The material in this unit is not directly related to electricity and magnetism, but it is the foundation of one of the most significant outcomes of Maxwell's theory – electromagnetic waves. In PHYS101: Introduction to Mechanics, we learned how to describe the motion of particle-like masses using classical mechanics. In this unit, we begin the transition from mechanics to electromagnetism by examining how objects of size – length, width, and depth – behave.
When we look at these types of extended objects, a mystery is hiding in plain sight: if you pull one end of a rope, how does the other end know? Your action somehow "propagates" from one end to the other. The answer is related to the invisible hand of electromagnetism that can transmit information between different locations.
In this unit, we focus on vibrating systems and the propagation of mechanical waves through media; think of ripples traveling outward from a stone dropped into water. We also lay the basic foundation for the development of a classical theory of mechanics for extended solids.
Completing this unit should take you approximately 7 hours.
Simple harmonic motion refers to a repetitive movement back and forth through an equilibrium, or central position, so the maximum displacement on one side of this position equals the maximum displacement on the other side. Therefore, the time interval of each complete vibration is the same.
Simple harmonic motion arises when a restoring force appears in a system, when that system is disturbed from equilibrium, and when the force is proportional to and has the opposite direction of the displacement.
This proportionality is called Hooke's Law. A typical example of a system obeying Hooke's Law is a point mass attached to the end of a massless spring. The spring exerts a restoring force on the mass that tries to return the spring to its natural, unstrained length. The length by which the spring is stretched or compressed is the displacement that Hooke's Law refers to. We also call this the deformation, or elongation. The strength of the restoring force for a given displacement is characterized by a spring constant, which is determined by the material of the spring and how tightly it is wound.
Before we begin, watch this video that explains why it is important to study electromagnetism. There are two types of charges, and like charges repel, while unlike charges attract.
When equal amounts of both charge types are combined in an object, it becomes electrically neutral. The forces from balanced charges of opposite types inside a neutral object cancel out when viewed from the outside. This explains why we do not often notice the effects of electromagnetism directly, which creates the impression that it must be a weak kind of force. In reality, electric forces are much stronger than gravity! We will come back to this in later lectures.
Read this introduction to Hooke's Law that covers the concept of energy. Using the language of energy, deformed springs store potential energy, which can be converted into kinetic energy when the spring is released. In this process, the spring force causes acceleration by doing mechanical work.
When a spring causes acceleration, the motion often overshoots the equilibrium that it wants to return to because the oscillating mass has inertia. After it overshoots, the restoring force reverses direction and causes an opposite acceleration. This is how oscillations are created: the motion keeps reversing and overshoots its equilibrium every time.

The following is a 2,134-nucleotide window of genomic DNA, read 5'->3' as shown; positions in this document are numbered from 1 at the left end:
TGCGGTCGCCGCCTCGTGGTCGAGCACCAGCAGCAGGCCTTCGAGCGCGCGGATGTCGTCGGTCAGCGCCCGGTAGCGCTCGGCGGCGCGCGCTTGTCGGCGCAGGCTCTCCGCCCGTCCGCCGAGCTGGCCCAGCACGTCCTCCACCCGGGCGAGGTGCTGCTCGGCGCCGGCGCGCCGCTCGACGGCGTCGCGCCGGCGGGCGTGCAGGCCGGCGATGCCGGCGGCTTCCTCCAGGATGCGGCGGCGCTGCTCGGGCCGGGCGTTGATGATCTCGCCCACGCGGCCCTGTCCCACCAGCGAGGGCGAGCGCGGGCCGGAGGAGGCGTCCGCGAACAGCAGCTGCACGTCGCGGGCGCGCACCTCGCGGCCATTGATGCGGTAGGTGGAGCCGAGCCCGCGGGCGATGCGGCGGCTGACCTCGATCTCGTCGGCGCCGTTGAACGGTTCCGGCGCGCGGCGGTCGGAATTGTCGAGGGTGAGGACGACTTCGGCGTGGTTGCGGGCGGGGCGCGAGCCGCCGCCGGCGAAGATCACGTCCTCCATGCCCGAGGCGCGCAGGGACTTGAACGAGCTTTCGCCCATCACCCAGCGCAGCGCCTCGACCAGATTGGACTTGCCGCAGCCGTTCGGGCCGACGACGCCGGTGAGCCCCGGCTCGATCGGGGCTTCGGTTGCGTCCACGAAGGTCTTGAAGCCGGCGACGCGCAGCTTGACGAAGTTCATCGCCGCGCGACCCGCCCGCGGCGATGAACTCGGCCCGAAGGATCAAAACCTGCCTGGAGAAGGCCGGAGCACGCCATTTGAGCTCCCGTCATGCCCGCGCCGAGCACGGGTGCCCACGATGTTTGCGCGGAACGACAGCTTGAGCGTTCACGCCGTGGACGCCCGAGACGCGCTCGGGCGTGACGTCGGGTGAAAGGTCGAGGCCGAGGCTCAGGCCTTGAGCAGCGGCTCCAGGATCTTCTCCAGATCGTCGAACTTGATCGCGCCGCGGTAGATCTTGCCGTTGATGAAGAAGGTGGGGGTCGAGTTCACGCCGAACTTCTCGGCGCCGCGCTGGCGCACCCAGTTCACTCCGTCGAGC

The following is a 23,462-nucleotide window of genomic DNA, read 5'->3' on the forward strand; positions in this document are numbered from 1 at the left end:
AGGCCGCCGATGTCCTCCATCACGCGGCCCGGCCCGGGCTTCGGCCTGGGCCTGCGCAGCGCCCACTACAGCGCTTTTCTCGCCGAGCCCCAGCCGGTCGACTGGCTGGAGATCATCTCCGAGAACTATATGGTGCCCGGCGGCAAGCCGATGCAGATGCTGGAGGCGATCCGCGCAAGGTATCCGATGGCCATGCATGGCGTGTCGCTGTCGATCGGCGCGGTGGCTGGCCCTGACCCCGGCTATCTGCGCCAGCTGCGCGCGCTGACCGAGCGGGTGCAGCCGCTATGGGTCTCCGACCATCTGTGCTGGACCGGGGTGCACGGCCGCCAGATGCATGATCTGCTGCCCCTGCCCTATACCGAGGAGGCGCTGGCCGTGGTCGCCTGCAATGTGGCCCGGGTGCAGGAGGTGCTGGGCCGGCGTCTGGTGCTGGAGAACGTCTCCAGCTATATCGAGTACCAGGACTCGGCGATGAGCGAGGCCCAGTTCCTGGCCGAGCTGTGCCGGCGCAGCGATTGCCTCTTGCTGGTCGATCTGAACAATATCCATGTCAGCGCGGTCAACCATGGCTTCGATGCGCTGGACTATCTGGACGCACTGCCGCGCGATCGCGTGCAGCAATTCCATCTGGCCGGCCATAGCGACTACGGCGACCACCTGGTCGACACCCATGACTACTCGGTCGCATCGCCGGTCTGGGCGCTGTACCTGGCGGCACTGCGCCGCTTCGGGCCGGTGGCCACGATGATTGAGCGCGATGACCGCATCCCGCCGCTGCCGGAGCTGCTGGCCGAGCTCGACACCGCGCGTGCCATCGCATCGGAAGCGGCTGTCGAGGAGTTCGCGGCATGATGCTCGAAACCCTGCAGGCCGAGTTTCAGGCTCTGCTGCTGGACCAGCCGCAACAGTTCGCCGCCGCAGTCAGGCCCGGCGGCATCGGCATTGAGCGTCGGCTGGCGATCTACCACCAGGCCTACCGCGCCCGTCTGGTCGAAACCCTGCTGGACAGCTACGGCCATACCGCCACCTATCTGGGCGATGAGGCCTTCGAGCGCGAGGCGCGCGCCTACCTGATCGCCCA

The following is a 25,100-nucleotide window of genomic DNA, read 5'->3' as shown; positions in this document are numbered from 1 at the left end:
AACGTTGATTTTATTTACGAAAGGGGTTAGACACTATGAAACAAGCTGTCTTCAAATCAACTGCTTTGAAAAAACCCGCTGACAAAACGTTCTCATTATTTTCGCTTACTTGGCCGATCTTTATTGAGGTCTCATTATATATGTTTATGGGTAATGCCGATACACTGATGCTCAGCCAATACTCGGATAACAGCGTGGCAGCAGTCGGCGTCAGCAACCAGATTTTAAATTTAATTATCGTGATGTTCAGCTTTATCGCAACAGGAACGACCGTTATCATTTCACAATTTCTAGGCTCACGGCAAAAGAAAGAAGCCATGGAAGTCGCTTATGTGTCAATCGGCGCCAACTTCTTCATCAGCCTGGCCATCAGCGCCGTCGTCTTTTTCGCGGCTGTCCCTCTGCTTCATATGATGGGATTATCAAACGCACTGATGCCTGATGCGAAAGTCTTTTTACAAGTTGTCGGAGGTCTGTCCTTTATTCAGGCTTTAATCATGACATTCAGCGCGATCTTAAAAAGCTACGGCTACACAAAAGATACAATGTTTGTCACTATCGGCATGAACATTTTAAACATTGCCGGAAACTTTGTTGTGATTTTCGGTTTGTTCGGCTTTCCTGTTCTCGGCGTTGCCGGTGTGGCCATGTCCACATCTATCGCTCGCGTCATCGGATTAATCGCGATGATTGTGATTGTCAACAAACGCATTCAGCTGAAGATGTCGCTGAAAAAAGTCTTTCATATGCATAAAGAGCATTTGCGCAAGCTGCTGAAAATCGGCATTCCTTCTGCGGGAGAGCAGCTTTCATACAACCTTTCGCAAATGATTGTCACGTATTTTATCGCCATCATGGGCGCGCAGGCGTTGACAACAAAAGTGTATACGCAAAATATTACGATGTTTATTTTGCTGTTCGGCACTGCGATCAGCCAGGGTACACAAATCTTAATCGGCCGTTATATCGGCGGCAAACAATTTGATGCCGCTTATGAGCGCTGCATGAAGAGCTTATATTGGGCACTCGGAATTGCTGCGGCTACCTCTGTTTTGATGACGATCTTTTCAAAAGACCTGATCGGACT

Read this text to learn how we characterize oscillations quantitatively. The standard unit of frequency is called hertz (abbreviated Hz). It is no coincidence that you find the same unit labeling your radio dial: later, we will see that radio stations transmit electromagnetic waves of specific frequencies.
Oscillations can occur even when the restoring force does not obey Hooke's Law, or if a mass is attached to several different springs at once. The resulting motion can be pretty complicated, and you may have a hard time identifying its frequency. Think about how it is impossible to assign a single pitch to the sound of an orchestra playing a symphony. Each musical note, however, does have a unique frequency, and that makes them special. In close analogy, there is a special type of oscillation that we call "simple harmonic" (or just "harmonic" – there is no other kind than simple harmonic).
Simple harmonic oscillation is what you get when you combine the concept of oscillation with Hooke's Law. Any oscillation that shows a restoring force obeying Hooke's Law is called simple harmonic. The interplay between inertia and restoring force that underlies all oscillation phenomena becomes especially simple in this case because it turns out that the frequency becomes independent of the oscillation amplitude.
This text describes simple periodic motion by making graphs of the spring deformation over time. The graphs show a universal shape no matter what the specific oscillator looks like, and it is described mathematically by a sine or cosine function.
In the description of harmonic motion, the choice between sine and cosine functions depends on how the oscillation was launched at the initial time. Since a harmonic oscillation repeats exactly after one period, different launch conditions only have two possible effects: they determine the amplitude (the maximal deformation during the oscillation) and also the times at which that maximum is reached. In a graph, changing the time of maximum deformation corresponds to shifting the plot left or right along the time axis without changing its overall shape.
A sine function can be mathematically thought of as a cosine function that is shifted by a specific amount.
This video discusses this idea mathematically, but allows the shift along the time axis to have an arbitrary value to account for arbitrary launch conditions at a chosen time (usually called t = 0). This introduces the concept of the phase of oscillation.